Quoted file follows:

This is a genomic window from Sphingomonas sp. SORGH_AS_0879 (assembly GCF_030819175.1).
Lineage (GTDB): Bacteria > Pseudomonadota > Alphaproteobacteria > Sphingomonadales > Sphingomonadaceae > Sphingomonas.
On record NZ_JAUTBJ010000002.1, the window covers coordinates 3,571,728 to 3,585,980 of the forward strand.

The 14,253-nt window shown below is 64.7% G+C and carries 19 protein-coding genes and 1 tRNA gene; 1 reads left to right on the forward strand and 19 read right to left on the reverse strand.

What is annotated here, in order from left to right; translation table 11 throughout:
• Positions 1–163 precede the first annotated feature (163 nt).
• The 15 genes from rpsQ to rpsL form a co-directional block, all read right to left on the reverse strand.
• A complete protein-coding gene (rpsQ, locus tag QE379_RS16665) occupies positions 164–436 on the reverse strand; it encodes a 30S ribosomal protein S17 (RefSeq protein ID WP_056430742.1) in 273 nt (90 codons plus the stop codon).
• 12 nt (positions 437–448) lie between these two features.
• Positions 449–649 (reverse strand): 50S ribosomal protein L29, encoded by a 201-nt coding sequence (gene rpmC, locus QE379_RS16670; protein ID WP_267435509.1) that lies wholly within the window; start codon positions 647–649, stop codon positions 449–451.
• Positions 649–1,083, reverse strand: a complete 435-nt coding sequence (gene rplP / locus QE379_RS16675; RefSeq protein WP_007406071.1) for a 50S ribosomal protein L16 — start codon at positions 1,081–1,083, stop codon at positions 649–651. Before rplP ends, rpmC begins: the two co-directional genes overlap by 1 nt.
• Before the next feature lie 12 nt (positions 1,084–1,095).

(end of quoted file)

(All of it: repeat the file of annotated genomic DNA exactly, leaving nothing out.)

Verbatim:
This is a genomic window from Sphingomonas sp. SORGH_AS_0879 (assembly GCF_030819175.1).
Lineage (GTDB): Bacteria > Pseudomonadota > Alphaproteobacteria > Sphingomonadales > Sphingomonadaceae > Sphingomonas.
On record NZ_JAUTBJ010000002.1, the window covers coordinates 3,571,728 to 3,585,980 of the forward strand.

The 14,253-nt window shown below is 64.7% G+C and carries 19 protein-coding genes and 1 tRNA gene; 1 reads left to right on the forward strand and 19 read right to left on the reverse strand.

What is annotated here, in order from left to right; translation table 11 throughout:
• Positions 1–163 precede the first annotated feature (163 nt).
• The 15 genes from rpsQ to rpsL form a co-directional block, all read right to left on the reverse strand.
• A complete protein-coding gene (rpsQ, locus tag QE379_RS16665) occupies positions 164–436 on the reverse strand; it encodes a 30S ribosomal protein S17 (RefSeq protein ID WP_056430742.1) in 273 nt (90 codons plus the stop codon).
• 12 nt (positions 437–448) lie between these two features.
• Positions 449–649 (reverse strand): 50S ribosomal protein L29, encoded by a 201-nt coding sequence (gene rpmC, locus QE379_RS16670; protein ID WP_267435509.1) that lies wholly within the window; start codon positions 647–649, stop codon positions 449–451.
• Positions 649–1,083, reverse strand: a complete 435-nt coding sequence (gene rplP / locus QE379_RS16675; RefSeq protein WP_007406071.1) for a 50S ribosomal protein L16 — start codon at positions 1,081–1,083, stop codon at positions 649–651. Before rplP ends, rpmC begins: the two co-directional genes overlap by 1 nt.
• Before the next feature lie 12 nt (positions 1,084–1,095).